Archives of Gynecology and Obstetrics

, Volume 284, Issue 2, pp 411–419 | Cite as

Comparison of Pueraria mirifica 25 and 50 mg for menopausal symptoms

  • Phongthorn VirojchaiwongEmail author
  • Visut Suvithayasiri
  • Arunporn Itharat
General Gynecology



To compare Pueraria mirifica 25 and 50 mg dosages to relieve menopausal symptoms.


A double-blind study was conducted on 52 hysterectomized women with menopausal symptoms who had an indication for hormone therapy. The women were randomly allocated into two groups receiving either Pueraria mirifica 25 mg tablet (Arm A; n = 26) or Pueraria mirifica 50 mg (Arm B; n = 26) for 6 months. Menopausal symptoms, physical examination findings, and laboratory data were recorded at baseline. Symptoms were reevaluated at 3 and 6 months, while physical and laboratory examinations were evaluated at 1 month and at the end of treatment. A modified Green climacteric scale was used to evaluate menopausal symptoms; a score of ≥15 indicated estrogen deficiency.


All women completed the study. Mean baseline climacteric scores of women who received 25 and 50 mg were: 24.19 ± 9.11 versus 23.19 ± 7.89, respectively (p = 0.674). After 3 and 6 months of treatment, scores were 17.92 ± 10.40 versus 15.35 ± 8.44 (p = 0.332) and 14.08 ± 10.30 versus 12.46 ± 6.38 (p = 0.500), respectively. No significant side effects were observed with Pueraria mirifica 25 or 50 mg.


Both dosages of Pueraria mirifica were similarly effective and safe in the treatment of menopausal symptoms.


Pueraria mirifica Modified Green climacteric scale Menopausal symptoms 



This study was supported by a grant from The Thai Traditional Medical Knowledge Fund, The Institute of Thai Traditional Medicine, Ministry of Public Health of Thailand. The sponsors were not involved in any aspect of this research. The authors would like to thank Dr. Budsaba Wiriyasirivaj and Dr. Sumonmal Manusirivithaya for their assistance in statistical analysis and Dr. Siriwan Tangjitgamol for the manuscript preparation.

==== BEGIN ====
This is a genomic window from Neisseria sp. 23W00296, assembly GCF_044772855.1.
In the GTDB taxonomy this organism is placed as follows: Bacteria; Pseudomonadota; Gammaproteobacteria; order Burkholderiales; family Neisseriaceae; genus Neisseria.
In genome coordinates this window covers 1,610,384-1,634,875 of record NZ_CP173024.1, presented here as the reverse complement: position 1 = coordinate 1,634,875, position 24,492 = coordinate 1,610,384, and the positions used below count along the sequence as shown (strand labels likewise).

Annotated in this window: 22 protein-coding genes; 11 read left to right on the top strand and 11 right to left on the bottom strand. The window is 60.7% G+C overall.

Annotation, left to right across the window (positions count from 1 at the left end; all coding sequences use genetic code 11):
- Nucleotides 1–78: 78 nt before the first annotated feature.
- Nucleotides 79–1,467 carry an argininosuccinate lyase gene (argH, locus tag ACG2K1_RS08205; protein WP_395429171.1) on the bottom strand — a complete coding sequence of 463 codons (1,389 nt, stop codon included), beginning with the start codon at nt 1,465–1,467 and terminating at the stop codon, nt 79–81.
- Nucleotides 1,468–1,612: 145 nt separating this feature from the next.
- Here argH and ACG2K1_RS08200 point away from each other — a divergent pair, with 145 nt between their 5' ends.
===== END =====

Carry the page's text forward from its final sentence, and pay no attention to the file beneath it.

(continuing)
Conflict of interest

The authors declare that we have no conflict of interest.


  1. 1.
    Shuster LT, Rhodes DJ, Gostout BS, Grossardt BR, Rocca WA (2010) Premature menopause or early menopause: long-term health consequences. Maturitas 65(2):161–166PubMedCrossRefGoogle Scholar
  2. 2.
    North American Menopause Society (2007) Menopause practice: a clinician’s guide, 3rd ed. Cleveland, OH, North American Menopause Society, pp 9–18Google Scholar
  3. 3.
    Santoro N (2008) Symptoms of menopause: hot Flushes. evidence-based approach to menopause. Clin Obstet Gynecol 51:539–548PubMedCrossRefGoogle Scholar
  4. 4.
    Knight DC, Eden JA (1996) A review of the clinical effects of phytoestrogens. Obstet Gynecol 87(5):897–904PubMedGoogle Scholar
  5. 5.
    Dewicks PM (1995) Isoflavonoids. In: Harborne JB (ed) The flavonoid. Dhapman & Hall, London, pp 117–238Google Scholar
  6. 6.
    Lamlertkittikul S, Chandeying V (2004) Effectiveness and safety of Pueraria mirifica (Kwao Kruea Khao) for the treatment of vasomotor symptoms in perimenopausal women: phase II study. J Med Assoc Thai 87:33–40PubMedGoogle Scholar
  7. 7.
    Sukavaj T (1949) Herbal medicine. Thai J Med Sci 3:104–110Google Scholar